To be sure, the answer is a complex one. It involves our politicians, the people who spin for them, the media who cover them, the people who give them money, and the parties that orchestrate our political machinery. There is plenty of blame to go around, and we won't determine the ultimate answer today.
Instead, our task is to think about what you, as new college graduates, armed with a diploma from a prestigious liberal arts institution, can do to help overcome this culture of cynicism.
Today, you leave Geneva with a college degree, a privilege that only one percent of the world's population will ever enjoy. And as the scriptures remind us, to whom much is given, much is expected. I would urge that in this new century, with all its promise and opportunity, you must, as Theodore Roosevelt said, "get in the arena" and get engaged in the events of the world in which you live.
Because the world is more complicated;
Because the world is more dangerous;
Because the consequences of public decisions today-in government, in business, in finance, and in art-affect more lives than ever before in our history;
Because our future as a nation, and as people in a worldwide community, is inextricably linked to the wellbeing and prosperity and sense of hope that others envision for themselves;
Each one of you is needed.
Your knowledge is needed to harness the immense power that science and technology afford.
Your compassion is needed, because science can discover what can be done, but not what should be done.
Your leadership is needed because of the 99 percent of people on this planet who have not had the benefit of an advanced education, and have not had the privilege to consider, to study, to learn, and to subject themselves to the complexity of thinking that the issues today require.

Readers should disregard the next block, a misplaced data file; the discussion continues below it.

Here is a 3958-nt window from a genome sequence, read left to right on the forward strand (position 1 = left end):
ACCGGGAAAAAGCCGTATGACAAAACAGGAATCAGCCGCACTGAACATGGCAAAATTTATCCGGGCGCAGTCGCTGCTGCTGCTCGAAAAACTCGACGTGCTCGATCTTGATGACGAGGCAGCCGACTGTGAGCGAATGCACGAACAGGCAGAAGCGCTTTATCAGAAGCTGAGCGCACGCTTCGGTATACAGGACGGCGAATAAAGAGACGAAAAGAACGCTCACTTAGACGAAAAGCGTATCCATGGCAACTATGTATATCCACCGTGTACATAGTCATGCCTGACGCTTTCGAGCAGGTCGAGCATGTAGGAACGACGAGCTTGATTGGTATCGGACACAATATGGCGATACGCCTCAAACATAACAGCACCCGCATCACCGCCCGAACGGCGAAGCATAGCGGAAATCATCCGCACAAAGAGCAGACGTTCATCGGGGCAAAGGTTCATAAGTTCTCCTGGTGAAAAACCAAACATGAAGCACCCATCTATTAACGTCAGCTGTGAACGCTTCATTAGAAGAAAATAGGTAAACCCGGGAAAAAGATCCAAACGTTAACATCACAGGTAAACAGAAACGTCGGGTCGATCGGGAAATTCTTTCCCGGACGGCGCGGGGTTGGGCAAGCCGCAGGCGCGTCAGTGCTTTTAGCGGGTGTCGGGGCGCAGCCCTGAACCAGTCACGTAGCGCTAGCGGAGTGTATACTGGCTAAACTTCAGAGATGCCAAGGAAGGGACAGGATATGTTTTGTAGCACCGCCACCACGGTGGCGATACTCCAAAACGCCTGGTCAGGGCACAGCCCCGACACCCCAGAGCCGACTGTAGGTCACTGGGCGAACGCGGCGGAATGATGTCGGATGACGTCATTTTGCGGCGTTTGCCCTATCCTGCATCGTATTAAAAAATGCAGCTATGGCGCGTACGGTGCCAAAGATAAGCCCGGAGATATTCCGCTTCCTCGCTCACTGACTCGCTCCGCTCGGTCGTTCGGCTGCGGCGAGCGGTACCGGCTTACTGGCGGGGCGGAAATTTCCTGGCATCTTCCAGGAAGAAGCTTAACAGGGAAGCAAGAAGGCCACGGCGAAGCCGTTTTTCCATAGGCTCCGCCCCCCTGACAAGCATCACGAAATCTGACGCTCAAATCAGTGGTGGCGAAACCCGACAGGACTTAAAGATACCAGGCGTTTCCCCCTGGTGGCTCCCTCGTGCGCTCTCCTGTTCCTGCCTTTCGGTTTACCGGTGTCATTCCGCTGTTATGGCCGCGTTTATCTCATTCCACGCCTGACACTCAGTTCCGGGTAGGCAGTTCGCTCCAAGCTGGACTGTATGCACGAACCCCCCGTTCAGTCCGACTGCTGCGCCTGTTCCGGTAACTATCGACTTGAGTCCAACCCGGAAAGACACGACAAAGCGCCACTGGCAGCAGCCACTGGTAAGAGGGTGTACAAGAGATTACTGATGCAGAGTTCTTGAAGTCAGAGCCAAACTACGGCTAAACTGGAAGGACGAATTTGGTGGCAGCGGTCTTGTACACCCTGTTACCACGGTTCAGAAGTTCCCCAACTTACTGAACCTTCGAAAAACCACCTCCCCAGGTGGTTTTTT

So, that's why upon your commencement, I urge you to engage yourselves in a world that needs you. It needs you to vote. It needs you to think. It needs you to join boards and organizations, and to give your time and energies and intellect to serve in ways that will make your community, your country, and this world a better place.
President Ronald Reagan said, "All great change in America begins at the dinner table. So, tomorrow night in the kitchen I hope the talking begins. And children-if your parents haven't been teaching you what it means to be an American-let 'em know-and nail 'em on it. That would be a very American thing to do."
As examples of what it means to be engaged-productively engaged-in civic life, I offer our three honorary degree recipients today.
You know, it's common for people who have accomplished much in life to pause, take a breath, and decide it's time to "give back something." Lib White, who graduated from William Smith 70 years ago, is a perfect example of someone who didn't wait to begin to give something back. For the past 70 years, she has been deeply involved in her community-this community-and her alma mater since she sat where you sit today.
Thomas Tighe, whose service as a Peace Corps volunteer, public servant, and now as the leader of a major international humanitarian organization, shows us all how one person can unite the dream of a better world with the will to make it happen.
And Andrea Mitchell, whose passion to inform all of us about the major issues of our time has led her around the world. As one of the first women to join "the boys on the bus" covering presidential campaigns, Andrea's work as a journalist has changed forever our understanding of our political process. Her pursuit of the truth has opened a window that enables us to have informed views on issues, decisions, and their far-reaching consequences.
As you think about how you want to live up to your civic responsibilities, remember what Ghandi said: "Be the change you wish to see in the world." That is my highest hope for you.
Having spent four years with you,
Having seen your commitment to service and your compassion,
Having been inspired by your energy and your intellect,
Having been impressed by your appreciation of diversity,
And having benefited from your many personal kindnesses to me and to my family over these past four years,
I am confident that Hobart and William Smith have given you all the capacity, skill, and training to be the change that you wish to see in the world. And I know that the world, and all of us, will be far richer for it.
Valedictory to the Classes of 2003
May 11, 2003